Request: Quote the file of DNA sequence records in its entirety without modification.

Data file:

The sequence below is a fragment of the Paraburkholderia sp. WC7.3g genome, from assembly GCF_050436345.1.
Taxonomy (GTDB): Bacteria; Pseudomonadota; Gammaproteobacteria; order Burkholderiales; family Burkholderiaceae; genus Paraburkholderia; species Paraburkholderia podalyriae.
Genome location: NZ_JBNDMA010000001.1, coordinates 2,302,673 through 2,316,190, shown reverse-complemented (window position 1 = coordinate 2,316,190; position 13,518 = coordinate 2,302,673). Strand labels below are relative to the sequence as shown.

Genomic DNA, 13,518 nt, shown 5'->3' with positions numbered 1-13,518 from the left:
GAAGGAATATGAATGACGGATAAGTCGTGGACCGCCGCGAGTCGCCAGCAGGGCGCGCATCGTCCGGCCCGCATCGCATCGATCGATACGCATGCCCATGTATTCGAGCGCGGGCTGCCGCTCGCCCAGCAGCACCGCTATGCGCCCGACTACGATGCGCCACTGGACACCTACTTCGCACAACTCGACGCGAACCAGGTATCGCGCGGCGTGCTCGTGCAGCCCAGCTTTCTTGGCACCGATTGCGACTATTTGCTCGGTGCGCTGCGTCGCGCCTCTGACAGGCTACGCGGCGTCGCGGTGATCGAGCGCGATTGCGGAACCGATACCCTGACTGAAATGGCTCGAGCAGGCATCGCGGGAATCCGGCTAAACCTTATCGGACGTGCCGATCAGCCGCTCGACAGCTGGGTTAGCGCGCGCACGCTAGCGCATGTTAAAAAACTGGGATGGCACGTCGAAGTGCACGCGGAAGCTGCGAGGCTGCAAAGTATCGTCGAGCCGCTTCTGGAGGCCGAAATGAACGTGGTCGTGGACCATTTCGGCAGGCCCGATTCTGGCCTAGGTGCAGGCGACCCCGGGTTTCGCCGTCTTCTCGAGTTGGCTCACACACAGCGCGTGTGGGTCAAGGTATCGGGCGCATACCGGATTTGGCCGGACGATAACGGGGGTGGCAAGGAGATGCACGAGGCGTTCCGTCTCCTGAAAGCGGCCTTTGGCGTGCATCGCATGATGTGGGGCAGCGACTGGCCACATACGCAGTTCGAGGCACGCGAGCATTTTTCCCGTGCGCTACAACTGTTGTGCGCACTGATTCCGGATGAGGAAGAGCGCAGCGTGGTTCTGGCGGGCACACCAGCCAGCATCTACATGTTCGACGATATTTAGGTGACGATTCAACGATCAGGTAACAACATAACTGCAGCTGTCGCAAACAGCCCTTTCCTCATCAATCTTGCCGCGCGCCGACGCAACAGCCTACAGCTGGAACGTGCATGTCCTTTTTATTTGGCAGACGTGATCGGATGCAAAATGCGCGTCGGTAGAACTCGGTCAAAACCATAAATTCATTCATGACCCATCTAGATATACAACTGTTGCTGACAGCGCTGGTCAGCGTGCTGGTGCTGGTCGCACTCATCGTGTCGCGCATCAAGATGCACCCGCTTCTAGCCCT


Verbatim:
The sequence below is a fragment of the Paraburkholderia sp. WC7.3g genome, from assembly GCF_050436345.1.
Taxonomy (GTDB): Bacteria; Pseudomonadota; Gammaproteobacteria; order Burkholderiales; family Burkholderiaceae; genus Paraburkholderia; species Paraburkholderia podalyriae.
Genome location: NZ_JBNDMA010000001.1, coordinates 2,302,673 through 2,316,190, shown reverse-complemented (window position 1 = coordinate 2,316,190; position 13,518 = coordinate 2,302,673). Strand labels below are relative to the sequence as shown.

Genomic DNA, 13,518 nt, shown 5'->3' with positions numbered 1-13,518 from the left:
GAAGGAATATGAATGACGGATAAGTCGTGGACCGCCGCGAGTCGCCAGCAGGGCGCGCATCGTCCGGCCCGCATCGCATCGATCGATACGCATGCCCATGTATTCGAGCGCGGGCTGCCGCTCGCCCAGCAGCACCGCTATGCGCCCGACTACGATGCGCCACTGGACACCTACTTCGCACAACTCGACGCGAACCAGGTATCGCGCGGCGTGCTCGTGCAGCCCAGCTTTCTTGGCACCGATTGCGACTATTTGCTCGGTGCGCTGCGTCGCGCCTCTGACAGGCTACGCGGCGTCGCGGTGATCGAGCGCGATTGCGGAACCGATACCCTGACTGAAATGGCTCGAGCAGGCATCGCGGGAATCCGGCTAAACCTTATCGGACGTGCCGATCAGCCGCTCGACAGCTGGGTTAGCGCGCGCACGCTAGCGCATGTTAAAAAACTGGGATGGCACGTCGAAGTGCACGCGGAAGCTGCGAGGCTGCAAAGTATCGTCGAGCCGCTTCTGGAGGCCGAAATGAACGTGGTCGTGGACCATTTCGGCAGGCCCGATTCTGGCCTAGGTGCAGGCGACCCCGGGTTTCGCCGTCTTCTCGAGTTGGCTCACACACAGCGCGTGTGGGTCAAGGTATCGGGCGCATACCGGATTTGGCCGGACGATAACGGGGGTGGCAAGGAGATGCACGAGGCGTTCCGTCTCCTGAAAGCGGCCTTTGGCGTGCATCGCATGATGTGGGGCAGCGACTGGCCACATACGCAGTTCGAGGCACGCGAGCATTTTTCCCGTGCGCTACAACTGTTGTGCGCACTGATTCCGGATGAGGAAGAGCGCAGCGTGGTTCTGGCGGGCACACCAGCCAGCATCTACATGTTCGACGATATTTAGGTGACGATTCAACGATCAGGTAACAACATAACTGCAGCTGTCGCAAACAGCCCTTTCCTCATCAATCTTGCCGCGCGCCGACGCAACAGCCTACAGCTGGAACGTGCATGTCCTTTTTATTTGGCAGACGTGATCGGATGCAAAATGCGCGTCGGTAGAACTCGGTCAAAACCATAAATTCATTCATGACCCATCTAGATATACAACTGTTGCTGACAGCGCTGGTCAGCGTGCTGGTGCTGGTCGCACTCATCGTGTCGCGCATCAAGATGCACCCGCTTCTAGCCCT